Financial Derivatives: This course delves into one of the most fascinating and important aspects of finance. Financial derivatives are used to analyse a wide range of financial issues, including complicated asset portfolios, strategic company choices, and venture capital investment phases. The major goal of this course is to develop intuition and abilities in (1) derivative securities pricing and hedging, and (2) using them for investing and risk management. In terms of methodologies, we use the binomial tree model, the Black-Scholes-Merton option pricing model, and the simulation-based risk neutral pricing approach to apply the non-arbitrage principle and the law of one price to dynamic models using three different approaches: the binomial tree model, the Black-Scholes-Merton option pricing model, and the simulation-based risk neutral pricing approach.
Real State Investment: This course introduces real estate, emphasizing investing and finance difficulties. The following topics are covered: project evaluation, finance strategies, investment decision-making, and capital markets. Although no prior business experience is required, students should expect to get a functional understanding of real estate markets quickly. Classes are taught in a traditional lecture format with time for discussion. The course includes case studies that allow students to assess the impact of more complex real estate financing and capital market techniques.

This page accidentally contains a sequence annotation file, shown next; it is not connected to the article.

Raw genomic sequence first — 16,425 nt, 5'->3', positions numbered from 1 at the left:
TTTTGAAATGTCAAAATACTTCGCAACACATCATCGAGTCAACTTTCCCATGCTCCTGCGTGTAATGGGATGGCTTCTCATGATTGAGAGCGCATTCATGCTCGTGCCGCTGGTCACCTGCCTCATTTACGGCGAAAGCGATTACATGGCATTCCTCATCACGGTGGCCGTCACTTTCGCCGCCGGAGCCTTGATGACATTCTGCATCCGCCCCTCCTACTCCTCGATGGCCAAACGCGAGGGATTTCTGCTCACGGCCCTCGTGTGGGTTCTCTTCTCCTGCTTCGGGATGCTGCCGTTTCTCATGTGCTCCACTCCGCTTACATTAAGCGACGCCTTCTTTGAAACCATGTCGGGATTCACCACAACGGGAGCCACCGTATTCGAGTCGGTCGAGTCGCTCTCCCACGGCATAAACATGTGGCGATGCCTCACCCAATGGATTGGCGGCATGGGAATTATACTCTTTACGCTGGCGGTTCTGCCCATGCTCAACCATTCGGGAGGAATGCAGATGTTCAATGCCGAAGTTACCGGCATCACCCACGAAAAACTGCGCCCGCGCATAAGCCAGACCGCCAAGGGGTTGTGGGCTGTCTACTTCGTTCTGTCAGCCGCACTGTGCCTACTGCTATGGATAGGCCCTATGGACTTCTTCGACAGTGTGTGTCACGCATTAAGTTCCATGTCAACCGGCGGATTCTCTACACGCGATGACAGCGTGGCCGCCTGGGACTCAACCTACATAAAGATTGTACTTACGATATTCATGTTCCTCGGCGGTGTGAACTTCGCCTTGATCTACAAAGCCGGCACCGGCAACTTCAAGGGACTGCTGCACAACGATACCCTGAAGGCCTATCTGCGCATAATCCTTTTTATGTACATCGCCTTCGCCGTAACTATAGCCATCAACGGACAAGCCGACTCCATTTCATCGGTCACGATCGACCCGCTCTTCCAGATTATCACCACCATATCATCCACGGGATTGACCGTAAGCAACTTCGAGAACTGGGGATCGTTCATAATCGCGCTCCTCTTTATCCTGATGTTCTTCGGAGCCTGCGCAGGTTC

Fixed Income Securities: This course introduces fixed income securities (including fixed income derivatives) and their markets, as well as the tools used to value them and analyse and manage their risk. In the valuation and risk management of these securities, quantitative models are crucial.
Urban Fiscal Policy: This course will look at how cities provide public services to businesses and individuals. Why cities exist, what happens when fiscal policy fails, infrastructure investments and local government realities such as inequality, crime, corruption, high living costs, congestion, and underfunded pensions and debt will all be discussed. Recent subjects, such as public-private partnerships, enterprise zones, the role of technology, environmental challenges, and real estate policies that encourage housing affordability, such as rent control and inclusionary zoning, will receive special emphasis.
Global Value Risk Analysis: This course examines the financial management issues that arise as a result of working in international settings. Managing currency risk through hedging and financing, estimating the cost of capital for foreign operations, assessing sovereign risks, capital budgeting from a project and parent viewpoint, and international taxation.